Monday, March 16, 2015

Why I Decided to Be a (Catholic) YA/New Adult Author

Recently I've been re-reading the books that I read as a teenager and a young adult. Yes, I'm still technically a young adult at 29 but I'm talking about my early to mid 20s. If you're following me on Goodreads, you know which books I've re-read... and have re-rated. Part of the reason why I'm re-reading the books is due to nostalgia and the other part is research. Both When Two Worlds Collide and London Calling are considered New Adult books so I'm curious to the kinds of stories other YA/New Adult authors write. The research has led me to the decision to be a "Catholic author."

Most of the books I'm re-reading were read prior my reversion... and I have to remind myself of that fact whenever I read something that makes me cringe. I made it only 28 pages into the first book in a series I used to like because I couldn't stomach the protagonist of the series. It's unlike me to not finish a book but I couldn't continue. The main character becomes mortified over the fact that she wasn't aware that she was being sexually harassed by her best friend's older brother... but she's upset over the "clueless" moment rather than the act itself. She also comments that she wishes that her crush would actually sexually harass her. A few pages later she expresses disappointment that the only guy to ever "feel her up" was a blind man and not someone else worthy of the act. *headdesk* Please. Stop.

A big reason why I decided to become a (Catholic) YA author is because I've heard friends lament over the fact that they can't find contemporary YA novels that aren't saturated with questionable content that goes against Church teachings... or outright drags them through the mud. I've had friends who have teenage daughters express disappointment over the content that it out there for their daughters. I had these comments in mind when I edited the first Will and Lina novel and wrote the second one. Spoiler alert: I infused Faith into the books for obvious reasons... though I tried to do it in a way that wasn't preachy.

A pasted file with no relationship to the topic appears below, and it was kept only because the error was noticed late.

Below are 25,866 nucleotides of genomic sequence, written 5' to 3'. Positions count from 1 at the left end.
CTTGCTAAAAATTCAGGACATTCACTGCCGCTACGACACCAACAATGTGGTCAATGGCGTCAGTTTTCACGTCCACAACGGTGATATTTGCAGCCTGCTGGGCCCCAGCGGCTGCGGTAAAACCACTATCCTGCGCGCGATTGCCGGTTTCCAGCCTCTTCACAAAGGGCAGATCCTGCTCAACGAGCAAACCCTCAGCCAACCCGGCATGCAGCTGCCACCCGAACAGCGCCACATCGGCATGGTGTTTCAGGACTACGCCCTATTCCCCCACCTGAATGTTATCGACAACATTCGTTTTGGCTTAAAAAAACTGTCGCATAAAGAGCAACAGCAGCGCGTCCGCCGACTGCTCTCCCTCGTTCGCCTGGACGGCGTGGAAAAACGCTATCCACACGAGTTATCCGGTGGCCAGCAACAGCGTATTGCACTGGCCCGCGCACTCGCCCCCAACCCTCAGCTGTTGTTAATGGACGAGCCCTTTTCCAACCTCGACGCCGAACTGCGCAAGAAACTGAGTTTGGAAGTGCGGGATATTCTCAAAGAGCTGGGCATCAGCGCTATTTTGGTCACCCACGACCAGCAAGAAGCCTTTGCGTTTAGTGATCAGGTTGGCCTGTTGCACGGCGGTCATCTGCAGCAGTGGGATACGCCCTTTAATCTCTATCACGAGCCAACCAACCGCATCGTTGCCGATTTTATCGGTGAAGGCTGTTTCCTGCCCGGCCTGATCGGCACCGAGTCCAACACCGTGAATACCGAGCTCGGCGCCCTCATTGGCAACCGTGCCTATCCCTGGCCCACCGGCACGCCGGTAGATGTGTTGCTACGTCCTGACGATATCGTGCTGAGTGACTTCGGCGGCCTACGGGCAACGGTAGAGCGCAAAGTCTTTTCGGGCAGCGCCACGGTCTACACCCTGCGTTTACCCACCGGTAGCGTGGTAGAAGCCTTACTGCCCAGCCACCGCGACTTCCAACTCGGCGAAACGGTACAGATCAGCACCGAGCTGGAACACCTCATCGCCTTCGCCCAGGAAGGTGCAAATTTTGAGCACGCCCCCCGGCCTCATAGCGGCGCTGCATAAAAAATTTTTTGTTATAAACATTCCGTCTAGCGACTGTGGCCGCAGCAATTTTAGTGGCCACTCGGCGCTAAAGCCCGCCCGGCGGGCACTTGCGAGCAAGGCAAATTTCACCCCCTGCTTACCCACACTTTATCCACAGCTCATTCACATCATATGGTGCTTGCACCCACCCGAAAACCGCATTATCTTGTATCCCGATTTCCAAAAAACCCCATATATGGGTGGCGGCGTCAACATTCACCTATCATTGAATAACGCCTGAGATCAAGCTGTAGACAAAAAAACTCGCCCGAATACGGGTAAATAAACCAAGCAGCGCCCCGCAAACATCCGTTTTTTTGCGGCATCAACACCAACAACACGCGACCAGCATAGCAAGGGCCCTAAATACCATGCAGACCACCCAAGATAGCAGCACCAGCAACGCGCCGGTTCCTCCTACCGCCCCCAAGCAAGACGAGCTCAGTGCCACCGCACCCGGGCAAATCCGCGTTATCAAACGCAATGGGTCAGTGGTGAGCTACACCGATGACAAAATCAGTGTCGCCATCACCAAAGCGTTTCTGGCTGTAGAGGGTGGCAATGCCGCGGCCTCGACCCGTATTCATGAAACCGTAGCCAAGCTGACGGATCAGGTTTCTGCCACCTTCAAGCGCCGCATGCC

When I started writing, I didn't set out to be a "Catholic author." I just wanted to write books... even if no one but my friends read them. As my novels progressed, I knew that no one could deny that I was a Catholic writer. Catholicism is infused into the stories, even if it's not immediately obvious. I'm nowhere near the likes of Catholic authors like G.K. Chesterton, Evelyn Waugh, J.R.R. Tolkien, Flannery O'Connor, Dean Koontz, or even Regina Doman (who has written great YA novels). However, I've made the decision to be the kind of author that young women (and, really, anyone) could read without having to worry about content that would go against Church teachings. Sure, some characters do some really shady things (for those who've read the first novel, one word: Candace) but even through the bad times, there's a light present.